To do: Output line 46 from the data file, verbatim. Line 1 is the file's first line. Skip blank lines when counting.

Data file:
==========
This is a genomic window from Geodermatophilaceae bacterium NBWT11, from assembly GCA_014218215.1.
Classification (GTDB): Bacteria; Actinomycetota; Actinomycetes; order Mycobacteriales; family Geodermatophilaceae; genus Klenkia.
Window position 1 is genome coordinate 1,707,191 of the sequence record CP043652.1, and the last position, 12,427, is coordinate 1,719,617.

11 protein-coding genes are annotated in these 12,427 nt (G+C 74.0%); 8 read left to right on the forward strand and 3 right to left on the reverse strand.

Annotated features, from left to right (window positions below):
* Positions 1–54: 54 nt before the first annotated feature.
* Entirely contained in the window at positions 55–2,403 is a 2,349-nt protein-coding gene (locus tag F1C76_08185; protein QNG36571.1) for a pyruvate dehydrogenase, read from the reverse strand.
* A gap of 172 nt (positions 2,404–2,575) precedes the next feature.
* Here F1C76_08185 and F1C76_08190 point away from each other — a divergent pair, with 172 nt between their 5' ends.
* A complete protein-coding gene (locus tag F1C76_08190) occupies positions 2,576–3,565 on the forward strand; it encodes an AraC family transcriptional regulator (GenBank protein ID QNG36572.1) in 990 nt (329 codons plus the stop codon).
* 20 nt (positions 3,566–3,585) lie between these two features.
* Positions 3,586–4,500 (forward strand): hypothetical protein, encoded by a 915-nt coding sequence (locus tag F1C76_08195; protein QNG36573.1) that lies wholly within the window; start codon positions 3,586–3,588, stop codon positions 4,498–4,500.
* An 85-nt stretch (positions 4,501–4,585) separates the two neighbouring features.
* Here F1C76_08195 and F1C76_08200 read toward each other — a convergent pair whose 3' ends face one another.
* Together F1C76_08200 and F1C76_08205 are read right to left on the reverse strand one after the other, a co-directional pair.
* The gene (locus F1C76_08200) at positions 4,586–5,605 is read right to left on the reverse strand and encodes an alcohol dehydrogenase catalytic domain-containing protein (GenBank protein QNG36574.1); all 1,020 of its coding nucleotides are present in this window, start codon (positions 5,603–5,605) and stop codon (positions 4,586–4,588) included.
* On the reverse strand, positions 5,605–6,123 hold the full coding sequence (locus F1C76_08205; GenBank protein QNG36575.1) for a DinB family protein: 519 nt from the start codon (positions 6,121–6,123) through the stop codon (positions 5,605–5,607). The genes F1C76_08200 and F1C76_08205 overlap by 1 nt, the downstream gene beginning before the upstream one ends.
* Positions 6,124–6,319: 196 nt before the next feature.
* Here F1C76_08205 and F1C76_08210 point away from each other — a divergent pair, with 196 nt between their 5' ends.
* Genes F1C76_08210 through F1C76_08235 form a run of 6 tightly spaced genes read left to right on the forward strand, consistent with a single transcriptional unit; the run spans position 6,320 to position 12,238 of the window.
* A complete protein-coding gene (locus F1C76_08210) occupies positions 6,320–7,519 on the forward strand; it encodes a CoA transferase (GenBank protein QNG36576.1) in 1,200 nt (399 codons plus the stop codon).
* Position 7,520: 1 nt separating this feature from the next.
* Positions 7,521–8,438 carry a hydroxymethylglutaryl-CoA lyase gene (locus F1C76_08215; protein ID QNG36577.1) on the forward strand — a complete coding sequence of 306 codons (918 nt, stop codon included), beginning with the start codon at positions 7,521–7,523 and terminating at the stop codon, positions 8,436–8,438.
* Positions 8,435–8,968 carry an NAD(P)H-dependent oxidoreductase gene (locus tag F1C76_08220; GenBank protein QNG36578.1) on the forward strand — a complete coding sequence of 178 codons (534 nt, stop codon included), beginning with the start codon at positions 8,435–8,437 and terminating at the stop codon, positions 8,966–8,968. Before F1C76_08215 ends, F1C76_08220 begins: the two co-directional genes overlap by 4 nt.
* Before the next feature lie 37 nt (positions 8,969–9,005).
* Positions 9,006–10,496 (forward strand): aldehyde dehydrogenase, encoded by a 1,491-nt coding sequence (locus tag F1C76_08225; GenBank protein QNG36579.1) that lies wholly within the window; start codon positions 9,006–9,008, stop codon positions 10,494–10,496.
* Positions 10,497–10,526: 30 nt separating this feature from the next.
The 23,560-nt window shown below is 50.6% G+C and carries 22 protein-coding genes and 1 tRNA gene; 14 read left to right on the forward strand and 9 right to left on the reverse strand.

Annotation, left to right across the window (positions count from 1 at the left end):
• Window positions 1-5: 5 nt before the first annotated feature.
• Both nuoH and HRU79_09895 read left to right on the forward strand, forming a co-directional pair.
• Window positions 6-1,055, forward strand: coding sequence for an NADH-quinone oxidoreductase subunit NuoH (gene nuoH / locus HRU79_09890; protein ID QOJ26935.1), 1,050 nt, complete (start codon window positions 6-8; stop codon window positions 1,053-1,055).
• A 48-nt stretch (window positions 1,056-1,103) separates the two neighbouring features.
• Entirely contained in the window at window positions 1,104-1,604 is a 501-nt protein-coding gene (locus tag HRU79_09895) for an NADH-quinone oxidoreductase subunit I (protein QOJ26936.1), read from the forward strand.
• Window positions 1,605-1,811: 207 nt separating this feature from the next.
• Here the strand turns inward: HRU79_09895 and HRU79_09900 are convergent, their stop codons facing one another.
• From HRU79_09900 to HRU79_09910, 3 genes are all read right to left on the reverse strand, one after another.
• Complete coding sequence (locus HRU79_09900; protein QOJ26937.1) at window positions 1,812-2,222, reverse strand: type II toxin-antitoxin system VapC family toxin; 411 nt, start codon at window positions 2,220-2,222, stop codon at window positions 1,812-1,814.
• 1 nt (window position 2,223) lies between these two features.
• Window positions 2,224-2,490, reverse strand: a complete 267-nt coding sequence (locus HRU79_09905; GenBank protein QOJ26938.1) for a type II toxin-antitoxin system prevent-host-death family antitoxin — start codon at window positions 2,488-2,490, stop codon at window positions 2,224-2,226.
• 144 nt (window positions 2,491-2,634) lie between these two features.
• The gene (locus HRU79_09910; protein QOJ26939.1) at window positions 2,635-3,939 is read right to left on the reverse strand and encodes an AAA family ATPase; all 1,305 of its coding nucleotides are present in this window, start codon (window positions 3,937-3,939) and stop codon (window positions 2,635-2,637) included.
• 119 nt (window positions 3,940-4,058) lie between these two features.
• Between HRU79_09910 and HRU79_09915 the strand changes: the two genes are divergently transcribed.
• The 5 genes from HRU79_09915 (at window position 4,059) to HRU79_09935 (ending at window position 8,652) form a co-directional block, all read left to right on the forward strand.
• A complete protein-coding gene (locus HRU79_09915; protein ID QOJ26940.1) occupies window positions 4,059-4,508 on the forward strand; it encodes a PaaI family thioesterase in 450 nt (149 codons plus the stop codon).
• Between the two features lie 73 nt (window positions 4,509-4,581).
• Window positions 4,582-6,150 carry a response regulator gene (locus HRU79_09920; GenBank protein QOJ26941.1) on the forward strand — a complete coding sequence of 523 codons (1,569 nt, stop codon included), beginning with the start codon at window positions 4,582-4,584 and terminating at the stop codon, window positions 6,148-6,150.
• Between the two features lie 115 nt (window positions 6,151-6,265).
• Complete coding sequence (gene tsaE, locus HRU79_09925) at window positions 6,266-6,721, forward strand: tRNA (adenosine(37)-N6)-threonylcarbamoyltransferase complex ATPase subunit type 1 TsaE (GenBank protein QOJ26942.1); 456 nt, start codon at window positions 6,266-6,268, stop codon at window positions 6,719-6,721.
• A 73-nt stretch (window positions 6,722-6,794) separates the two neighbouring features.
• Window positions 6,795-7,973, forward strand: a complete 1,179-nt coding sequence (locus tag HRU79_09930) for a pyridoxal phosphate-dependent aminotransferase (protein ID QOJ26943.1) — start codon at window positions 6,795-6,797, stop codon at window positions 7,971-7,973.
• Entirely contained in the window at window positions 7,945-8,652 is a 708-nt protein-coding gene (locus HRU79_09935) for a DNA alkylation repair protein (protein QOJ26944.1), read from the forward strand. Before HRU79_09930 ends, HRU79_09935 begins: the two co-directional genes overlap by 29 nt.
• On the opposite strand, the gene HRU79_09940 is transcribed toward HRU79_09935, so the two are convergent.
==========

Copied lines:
• A complete protein-coding gene (locus HRU79_09915; protein ID QOJ26940.1) occupies window positions 4,059-4,508 on the forward strand; it encodes a PaaI family thioesterase in 450 nt (149 codons plus the stop codon).